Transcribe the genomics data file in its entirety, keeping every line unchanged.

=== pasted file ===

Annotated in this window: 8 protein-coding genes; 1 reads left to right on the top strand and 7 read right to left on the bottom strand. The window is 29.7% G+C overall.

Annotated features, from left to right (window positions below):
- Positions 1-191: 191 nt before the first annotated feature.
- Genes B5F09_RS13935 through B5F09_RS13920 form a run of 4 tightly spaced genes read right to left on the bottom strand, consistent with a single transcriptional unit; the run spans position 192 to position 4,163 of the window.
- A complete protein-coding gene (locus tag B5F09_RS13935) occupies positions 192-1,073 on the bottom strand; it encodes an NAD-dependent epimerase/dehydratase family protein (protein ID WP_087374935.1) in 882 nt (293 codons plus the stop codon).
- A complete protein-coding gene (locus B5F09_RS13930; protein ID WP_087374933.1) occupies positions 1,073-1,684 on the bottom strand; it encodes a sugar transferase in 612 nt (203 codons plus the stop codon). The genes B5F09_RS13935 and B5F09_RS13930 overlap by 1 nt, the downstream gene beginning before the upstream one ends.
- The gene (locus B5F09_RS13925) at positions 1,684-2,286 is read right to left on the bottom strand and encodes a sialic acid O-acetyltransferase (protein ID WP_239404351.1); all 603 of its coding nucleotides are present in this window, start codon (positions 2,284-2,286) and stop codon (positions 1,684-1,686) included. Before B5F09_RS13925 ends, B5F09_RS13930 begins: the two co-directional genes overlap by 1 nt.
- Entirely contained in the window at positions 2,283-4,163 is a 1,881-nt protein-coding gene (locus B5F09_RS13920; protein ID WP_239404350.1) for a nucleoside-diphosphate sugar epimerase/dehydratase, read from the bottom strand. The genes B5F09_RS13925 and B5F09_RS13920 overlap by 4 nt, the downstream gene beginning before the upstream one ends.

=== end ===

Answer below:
Annotated in this window: 8 protein-coding genes; 1 reads left to right on the top strand and 7 read right to left on the bottom strand. The window is 29.7% G+C overall.

Annotated features, from left to right (window positions below):
- Positions 1-191: 191 nt before the first annotated feature.
- Genes B5F09_RS13935 through B5F09_RS13920 form a run of 4 tightly spaced genes read right to left on the bottom strand, consistent with a single transcriptional unit; the run spans position 192 to position 4,163 of the window.
- A complete protein-coding gene (locus tag B5F09_RS13935) occupies positions 192-1,073 on the bottom strand; it encodes an NAD-dependent epimerase/dehydratase family protein (protein ID WP_087374935.1) in 882 nt (293 codons plus the stop codon).
- A complete protein-coding gene (locus B5F09_RS13930; protein ID WP_087374933.1) occupies positions 1,073-1,684 on the bottom strand; it encodes a sugar transferase in 612 nt (203 codons plus the stop codon). The genes B5F09_RS13935 and B5F09_RS13930 overlap by 1 nt, the downstream gene beginning before the upstream one ends.
- The gene (locus B5F09_RS13925) at positions 1,684-2,286 is read right to left on the bottom strand and encodes a sialic acid O-acetyltransferase (protein ID WP_239404351.1); all 603 of its coding nucleotides are present in this window, start codon (positions 2,284-2,286) and stop codon (positions 1,684-1,686) included. Before B5F09_RS13925 ends, B5F09_RS13930 begins: the two co-directional genes overlap by 1 nt.
- Entirely contained in the window at positions 2,283-4,163 is a 1,881-nt protein-coding gene (locus B5F09_RS13920; protein ID WP_239404350.1) for a nucleoside-diphosphate sugar epimerase/dehydratase, read from the bottom strand. The genes B5F09_RS13925 and B5F09_RS13920 overlap by 4 nt, the downstream gene beginning before the upstream one ends.